Water Efficiency of Animal Protein Production

Water Efficiency of Animal Protein Production The livestock sector is the fastest growing agricultural sector and has been predicted to continue growing at these rates for the foreseeable future. Livestock production has been shown to be economically important and is related to increasing incomes in poor rural areas. Consumption of livestock products has important health benefits and a modest amount of animal protein in the diets of African children appears to improve mental, physical and behavioural development. However, livestock is a consumer of water, plant and crop products, placing them in direct competition with humans for these products. They compete for water supplies but fresh water resources are not evenly distributed with more than 2.3 billion people in 21 countries, and their livestock, living in water stressed basins. Thus, the competition between humans and livestock is very direct as both have similar water quality requirements for drink purposes.

There are few examples of research and assessment that attempts to understand the total water needs of livestock production and how livestock production affects water resources. Water is critical for livestock as water constitutes approximately 98% of all the molecules in the body and is the first limiting factor in livestock production. Water demand for livestock production has recently been highlighted with the development of the concept of virtual water content to describe water usage by industries within a common framework. Virtual water is the volume of water required to produce a commodity or service with livestock industries accounting for 45% of the global agricultural virtual water supplies,and this includes rainfall on grazing lands.

As part of a study to determine water fingerprints for nations in 2007, it was calculated that virtual water content ranged from 175 litres of water/kg of sugar cane to 16,656 litres of water/kg of bovine leather. In general, livestock products have higher virtual water contents than crop products. Livestock consume plant material as a feed source that requires water to grow (although in the case of grazing ruminants the crop not directly usable be people), drinking water and water during processing before producing a product. However, animal products are primarily produced for their protein content whereas crops can efficiently provide energy and in some cases, protein for the human diet. The poorer energy water efficiency of livestock is a consequent of the energy required to convert plant material to animal tissue. Livestock are also an excellent source of biologically available minerals in human diets e.g. iron for females. The water efficiency of minerals, specific fat types (omega-3) and other nutrients from livestock products has been poorly researched. Water efficiency for some livestock products is competitive with plants as protein and calcium sources in the human diet.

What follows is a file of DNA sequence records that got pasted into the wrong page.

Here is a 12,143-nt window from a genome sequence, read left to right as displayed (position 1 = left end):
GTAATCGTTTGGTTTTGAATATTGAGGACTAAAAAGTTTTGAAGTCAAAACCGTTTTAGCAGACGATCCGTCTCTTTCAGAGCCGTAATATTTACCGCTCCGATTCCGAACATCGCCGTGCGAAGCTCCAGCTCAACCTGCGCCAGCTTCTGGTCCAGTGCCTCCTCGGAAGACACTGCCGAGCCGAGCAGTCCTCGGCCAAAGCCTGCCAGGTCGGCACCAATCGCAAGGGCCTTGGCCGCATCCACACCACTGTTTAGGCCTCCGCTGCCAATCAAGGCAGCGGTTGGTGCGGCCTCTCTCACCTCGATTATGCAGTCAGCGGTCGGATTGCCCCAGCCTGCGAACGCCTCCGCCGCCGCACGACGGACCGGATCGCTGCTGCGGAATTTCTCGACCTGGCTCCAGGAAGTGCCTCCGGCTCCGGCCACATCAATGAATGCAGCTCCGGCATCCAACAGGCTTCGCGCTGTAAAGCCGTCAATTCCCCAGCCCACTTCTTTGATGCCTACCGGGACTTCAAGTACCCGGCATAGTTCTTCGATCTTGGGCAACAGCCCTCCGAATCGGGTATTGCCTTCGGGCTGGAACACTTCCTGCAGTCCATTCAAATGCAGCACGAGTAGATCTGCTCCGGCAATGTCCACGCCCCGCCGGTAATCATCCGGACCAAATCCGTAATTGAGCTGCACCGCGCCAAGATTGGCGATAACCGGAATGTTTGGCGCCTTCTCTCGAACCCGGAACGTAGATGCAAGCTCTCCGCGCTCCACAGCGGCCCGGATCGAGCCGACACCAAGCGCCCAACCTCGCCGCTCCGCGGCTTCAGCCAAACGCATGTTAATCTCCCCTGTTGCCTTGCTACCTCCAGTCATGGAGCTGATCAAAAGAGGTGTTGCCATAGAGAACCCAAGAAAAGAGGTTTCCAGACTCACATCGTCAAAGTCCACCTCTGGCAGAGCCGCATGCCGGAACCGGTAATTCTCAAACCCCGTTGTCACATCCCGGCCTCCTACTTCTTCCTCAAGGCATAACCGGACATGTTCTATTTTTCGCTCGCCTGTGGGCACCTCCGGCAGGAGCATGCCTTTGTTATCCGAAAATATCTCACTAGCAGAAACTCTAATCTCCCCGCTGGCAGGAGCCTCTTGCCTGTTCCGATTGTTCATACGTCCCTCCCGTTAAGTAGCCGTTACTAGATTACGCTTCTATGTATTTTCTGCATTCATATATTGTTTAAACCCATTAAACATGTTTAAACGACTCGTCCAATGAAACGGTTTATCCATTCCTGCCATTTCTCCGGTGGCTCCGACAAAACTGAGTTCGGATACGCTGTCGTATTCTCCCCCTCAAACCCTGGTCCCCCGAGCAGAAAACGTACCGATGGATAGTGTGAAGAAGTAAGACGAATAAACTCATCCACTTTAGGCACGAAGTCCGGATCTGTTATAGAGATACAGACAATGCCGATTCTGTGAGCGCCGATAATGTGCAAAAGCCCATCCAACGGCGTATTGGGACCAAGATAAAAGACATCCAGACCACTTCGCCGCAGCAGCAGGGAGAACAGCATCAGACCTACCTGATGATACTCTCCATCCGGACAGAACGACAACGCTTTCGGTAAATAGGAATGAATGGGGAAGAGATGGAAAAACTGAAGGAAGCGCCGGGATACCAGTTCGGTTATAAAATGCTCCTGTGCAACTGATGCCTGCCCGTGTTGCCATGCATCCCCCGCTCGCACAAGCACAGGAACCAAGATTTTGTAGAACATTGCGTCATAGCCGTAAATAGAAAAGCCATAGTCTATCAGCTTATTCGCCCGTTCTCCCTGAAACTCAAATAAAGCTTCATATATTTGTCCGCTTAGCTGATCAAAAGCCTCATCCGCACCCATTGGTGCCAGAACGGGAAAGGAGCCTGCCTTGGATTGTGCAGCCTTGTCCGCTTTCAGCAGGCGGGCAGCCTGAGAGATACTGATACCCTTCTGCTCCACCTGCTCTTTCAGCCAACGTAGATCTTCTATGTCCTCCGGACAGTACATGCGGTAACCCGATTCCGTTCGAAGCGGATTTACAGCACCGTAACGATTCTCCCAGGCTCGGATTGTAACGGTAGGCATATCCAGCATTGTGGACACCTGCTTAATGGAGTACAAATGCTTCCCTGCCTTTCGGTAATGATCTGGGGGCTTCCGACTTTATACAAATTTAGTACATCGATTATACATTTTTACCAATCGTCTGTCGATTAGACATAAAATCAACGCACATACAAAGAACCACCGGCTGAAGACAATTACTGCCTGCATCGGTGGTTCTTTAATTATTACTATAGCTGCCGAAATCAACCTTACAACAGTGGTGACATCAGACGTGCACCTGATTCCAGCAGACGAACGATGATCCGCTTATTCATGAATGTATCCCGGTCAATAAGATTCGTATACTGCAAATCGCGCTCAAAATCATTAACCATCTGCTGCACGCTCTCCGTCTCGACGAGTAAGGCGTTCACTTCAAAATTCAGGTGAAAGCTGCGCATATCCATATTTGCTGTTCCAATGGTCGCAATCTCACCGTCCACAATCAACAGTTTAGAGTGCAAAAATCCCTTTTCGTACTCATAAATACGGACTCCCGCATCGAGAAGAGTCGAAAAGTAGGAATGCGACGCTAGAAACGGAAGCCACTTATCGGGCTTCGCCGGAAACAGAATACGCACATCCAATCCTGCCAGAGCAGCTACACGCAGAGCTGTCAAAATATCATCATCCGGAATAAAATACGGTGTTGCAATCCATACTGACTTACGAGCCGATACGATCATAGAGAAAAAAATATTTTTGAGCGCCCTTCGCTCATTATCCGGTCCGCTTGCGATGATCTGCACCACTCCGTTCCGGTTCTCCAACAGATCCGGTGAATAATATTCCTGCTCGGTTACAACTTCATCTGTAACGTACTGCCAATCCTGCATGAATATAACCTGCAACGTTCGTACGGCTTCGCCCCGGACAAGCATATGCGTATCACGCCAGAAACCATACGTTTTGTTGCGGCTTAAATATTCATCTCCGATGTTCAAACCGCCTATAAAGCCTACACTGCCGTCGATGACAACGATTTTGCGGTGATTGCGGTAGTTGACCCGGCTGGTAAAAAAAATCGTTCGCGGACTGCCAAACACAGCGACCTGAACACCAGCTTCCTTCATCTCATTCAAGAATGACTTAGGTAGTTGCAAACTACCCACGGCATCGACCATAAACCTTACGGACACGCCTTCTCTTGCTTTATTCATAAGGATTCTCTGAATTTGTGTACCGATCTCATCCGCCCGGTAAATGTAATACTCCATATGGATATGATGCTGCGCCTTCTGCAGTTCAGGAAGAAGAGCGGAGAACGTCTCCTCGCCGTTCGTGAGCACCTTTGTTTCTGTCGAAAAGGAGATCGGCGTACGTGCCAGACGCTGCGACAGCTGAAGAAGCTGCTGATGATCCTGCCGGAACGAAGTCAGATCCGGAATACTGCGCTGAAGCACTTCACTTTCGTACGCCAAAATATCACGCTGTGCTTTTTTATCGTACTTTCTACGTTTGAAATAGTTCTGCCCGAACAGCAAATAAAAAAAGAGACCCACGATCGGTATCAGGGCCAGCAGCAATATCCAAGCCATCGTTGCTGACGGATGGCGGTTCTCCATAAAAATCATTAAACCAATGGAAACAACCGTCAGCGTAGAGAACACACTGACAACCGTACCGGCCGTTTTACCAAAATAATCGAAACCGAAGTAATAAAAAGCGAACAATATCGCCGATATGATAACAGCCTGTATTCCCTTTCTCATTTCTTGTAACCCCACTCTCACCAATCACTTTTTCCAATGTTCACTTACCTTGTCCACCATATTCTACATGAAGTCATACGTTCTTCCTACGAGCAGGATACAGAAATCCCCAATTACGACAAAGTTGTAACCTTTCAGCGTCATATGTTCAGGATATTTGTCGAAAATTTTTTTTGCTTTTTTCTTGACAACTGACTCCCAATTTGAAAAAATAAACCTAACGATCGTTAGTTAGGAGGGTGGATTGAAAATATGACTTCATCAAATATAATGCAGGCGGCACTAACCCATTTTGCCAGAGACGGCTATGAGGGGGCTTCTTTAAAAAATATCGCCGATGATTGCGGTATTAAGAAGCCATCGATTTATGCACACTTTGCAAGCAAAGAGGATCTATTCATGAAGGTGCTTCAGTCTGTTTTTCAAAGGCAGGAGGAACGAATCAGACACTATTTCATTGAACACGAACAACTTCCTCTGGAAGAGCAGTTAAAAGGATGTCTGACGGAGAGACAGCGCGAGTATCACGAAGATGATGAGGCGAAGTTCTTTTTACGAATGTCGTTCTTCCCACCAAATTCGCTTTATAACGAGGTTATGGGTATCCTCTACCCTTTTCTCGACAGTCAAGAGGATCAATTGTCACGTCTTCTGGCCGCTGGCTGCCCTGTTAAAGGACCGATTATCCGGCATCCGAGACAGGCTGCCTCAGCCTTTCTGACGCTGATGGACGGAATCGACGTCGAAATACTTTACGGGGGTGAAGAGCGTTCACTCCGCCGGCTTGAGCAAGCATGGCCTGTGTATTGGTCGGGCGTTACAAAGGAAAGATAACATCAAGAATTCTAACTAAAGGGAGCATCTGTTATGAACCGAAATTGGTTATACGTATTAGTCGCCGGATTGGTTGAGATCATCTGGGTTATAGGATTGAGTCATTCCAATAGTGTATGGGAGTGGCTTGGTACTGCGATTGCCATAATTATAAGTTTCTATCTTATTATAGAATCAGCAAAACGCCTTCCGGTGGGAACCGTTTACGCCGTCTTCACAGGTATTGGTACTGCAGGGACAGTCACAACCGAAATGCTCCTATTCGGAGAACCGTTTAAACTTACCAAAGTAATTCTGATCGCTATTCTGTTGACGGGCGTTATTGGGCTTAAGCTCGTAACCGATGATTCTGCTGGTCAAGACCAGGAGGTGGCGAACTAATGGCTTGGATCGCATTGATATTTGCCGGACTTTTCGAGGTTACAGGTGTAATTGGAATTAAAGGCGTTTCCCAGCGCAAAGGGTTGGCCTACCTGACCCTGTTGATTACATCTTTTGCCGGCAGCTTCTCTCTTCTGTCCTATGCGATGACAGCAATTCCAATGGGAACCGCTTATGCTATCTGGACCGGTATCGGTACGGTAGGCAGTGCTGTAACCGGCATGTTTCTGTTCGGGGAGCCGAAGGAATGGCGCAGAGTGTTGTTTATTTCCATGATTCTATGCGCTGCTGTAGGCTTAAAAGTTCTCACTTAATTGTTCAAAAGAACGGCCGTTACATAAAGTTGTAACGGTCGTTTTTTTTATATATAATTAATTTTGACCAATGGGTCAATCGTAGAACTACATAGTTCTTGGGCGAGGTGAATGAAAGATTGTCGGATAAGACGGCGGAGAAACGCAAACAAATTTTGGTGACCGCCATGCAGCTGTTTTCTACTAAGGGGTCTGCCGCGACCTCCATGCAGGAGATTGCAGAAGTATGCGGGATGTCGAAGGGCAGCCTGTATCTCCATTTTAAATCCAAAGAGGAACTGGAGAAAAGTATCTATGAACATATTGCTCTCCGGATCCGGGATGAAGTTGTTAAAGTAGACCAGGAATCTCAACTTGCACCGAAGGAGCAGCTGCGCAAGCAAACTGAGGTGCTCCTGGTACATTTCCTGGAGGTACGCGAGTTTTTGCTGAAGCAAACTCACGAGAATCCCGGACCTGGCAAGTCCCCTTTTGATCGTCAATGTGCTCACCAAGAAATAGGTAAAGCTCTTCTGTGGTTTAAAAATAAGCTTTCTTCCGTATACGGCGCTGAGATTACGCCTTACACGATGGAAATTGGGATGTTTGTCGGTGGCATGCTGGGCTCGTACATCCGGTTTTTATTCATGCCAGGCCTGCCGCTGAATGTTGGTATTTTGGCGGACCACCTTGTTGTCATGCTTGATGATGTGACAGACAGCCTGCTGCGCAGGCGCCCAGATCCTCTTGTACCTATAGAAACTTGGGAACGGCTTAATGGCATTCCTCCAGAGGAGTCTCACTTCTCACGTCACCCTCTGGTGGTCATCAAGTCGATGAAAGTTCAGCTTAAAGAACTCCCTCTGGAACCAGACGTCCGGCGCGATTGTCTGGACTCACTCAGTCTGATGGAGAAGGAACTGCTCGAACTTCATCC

Water Efficiency of Animal Protein Production However, not all proteins have the same value in human diets and range of systems has been developed to adjust the protein for their biological value in human diets. One such system is based on feeding experiments to produce a biological value for proteins. This adjustment for protein nutritional value has been used to calculate water efficiencies in terms of protein biological value for a range of productions and countries based on water efficiency data. Although on average proteins from livestock adjusted for biological value requires more water (67,637 litres/kg) than protein from plants (25,593 litres/kg), there are some animal proteins sources that are statistically the same as those produced by plants in the terms of water efficiency. There was no plant protein source considered in this study that was significantly more water efficient than protein from eggs; only soybean protein was a more water efficient source of protein than milk, goat meat and chicken meat when protein production was compared on the basis of biological value. Sheep and pork protein, although more water efficient than beef, used significantly more virtual water than plant protein sources to produce a kilogram of protein adjusted for biological value.

Beef production has the highest demand for water of the livestock industries investigated. This is in part likely to be due to the common usage of irrigated fodder, longer turnover times and the use of higher rainfall grazing areas for beef production compared to small ruminants. The longer turnover times are a function of a longer gestation period, lower reproductive rates and longer growing time to market than other livestock species. In poverty prone regions of the world ruminants are grazed or feed mostly on crop residues, used for crop production and probably requiring much less water than those in the developed world where grain or irrigated forage are commonly as livestock feed. The water efficiencies for these countries were not included in the study above.

Overall humans only require 75 grams of protein per day with consumption beyond this amount being converted to energy. Thus, the water used to meet the first 75 gram of dietary protein can be obtained efficiently from animal products. The role of livestock proteins and other livestock nutrients for health as well as livestock utility for crop production have not been included into calculations of water productivity but should not be overlooked in any evaluation of the role of livestock in human food production.